Previous reports have described structural airway abnormalities in children with non-cystic fibrosis chronic supportive lung disease as well as obliterative membranes in the major bronchi of cystic fibrosis patients. The putative paradigm proposed in the evolution of these membranes invokes intense inflammation resulting in granulation tissue and neovascularization with the formation of pyogenic granuloma and eventually fibrosis. Our series of four cases widens the spectrum of conditions that may be conducive to large airway obliteration to include non-suppurative chronic infections and possibly immunosuppression. Obliteration of lumina in proximal and distal airways was visualized on bronchoscopy, the latter by the use of the ultrathin bronchoscopes. An attempt at invasive intervention by transbronchial breaching of the obstruction was unsuccessful in three cases, and in one case, the obliterative process resolved spontaneously and without any radiologic trace, presumably by resorption or rupture or through development of collateral ventilation. This series highlights the use of bronchoscopy for diagnosis and occasionally for therapeutic intervention in hitherto little recognized obliterative airway lesions. These acquired obliterative lesions should be considered in the evaluation of patients with isolated non-resolving pulmonary infiltrates or other conditions in which bronchial and bronchiolar patency may be impaired.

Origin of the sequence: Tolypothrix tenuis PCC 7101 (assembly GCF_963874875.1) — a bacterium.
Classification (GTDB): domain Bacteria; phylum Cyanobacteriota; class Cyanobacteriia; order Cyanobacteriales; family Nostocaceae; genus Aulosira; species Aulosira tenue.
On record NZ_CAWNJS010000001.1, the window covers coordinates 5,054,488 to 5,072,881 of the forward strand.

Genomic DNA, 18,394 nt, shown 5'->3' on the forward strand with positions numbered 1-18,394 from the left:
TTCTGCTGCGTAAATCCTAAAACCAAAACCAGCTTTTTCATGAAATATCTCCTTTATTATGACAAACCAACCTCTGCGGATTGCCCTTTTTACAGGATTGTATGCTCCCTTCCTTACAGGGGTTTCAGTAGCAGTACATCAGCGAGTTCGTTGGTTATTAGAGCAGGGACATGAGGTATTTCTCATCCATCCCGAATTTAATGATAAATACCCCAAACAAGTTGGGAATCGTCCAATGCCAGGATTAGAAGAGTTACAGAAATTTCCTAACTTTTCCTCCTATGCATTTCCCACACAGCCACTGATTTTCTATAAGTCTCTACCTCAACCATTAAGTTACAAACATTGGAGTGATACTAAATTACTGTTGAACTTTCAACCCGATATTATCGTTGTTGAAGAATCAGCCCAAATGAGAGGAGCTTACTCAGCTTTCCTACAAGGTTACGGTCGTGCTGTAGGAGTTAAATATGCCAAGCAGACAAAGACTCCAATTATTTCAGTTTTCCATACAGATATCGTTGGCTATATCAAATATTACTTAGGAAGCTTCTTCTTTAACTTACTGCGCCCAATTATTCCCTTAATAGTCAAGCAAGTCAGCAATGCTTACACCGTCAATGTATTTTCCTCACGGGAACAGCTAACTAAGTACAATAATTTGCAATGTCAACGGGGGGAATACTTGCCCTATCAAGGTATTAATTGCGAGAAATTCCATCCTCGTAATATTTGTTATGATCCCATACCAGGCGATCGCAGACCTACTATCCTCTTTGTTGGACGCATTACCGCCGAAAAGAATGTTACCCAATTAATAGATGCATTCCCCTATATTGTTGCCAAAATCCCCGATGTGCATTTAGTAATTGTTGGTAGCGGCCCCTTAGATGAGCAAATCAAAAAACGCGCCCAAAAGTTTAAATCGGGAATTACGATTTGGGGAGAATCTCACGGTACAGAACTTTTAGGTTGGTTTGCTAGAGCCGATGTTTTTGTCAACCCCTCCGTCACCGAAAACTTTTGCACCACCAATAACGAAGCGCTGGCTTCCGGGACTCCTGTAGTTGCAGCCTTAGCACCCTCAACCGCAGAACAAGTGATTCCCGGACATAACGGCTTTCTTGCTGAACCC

- bronchiolitis obliterans
- obstructive airway disease
ASJC Scopus subject areas
- Pediatrics, Perinatology, and Child Health
- Pulmonary and Respiratory Medicine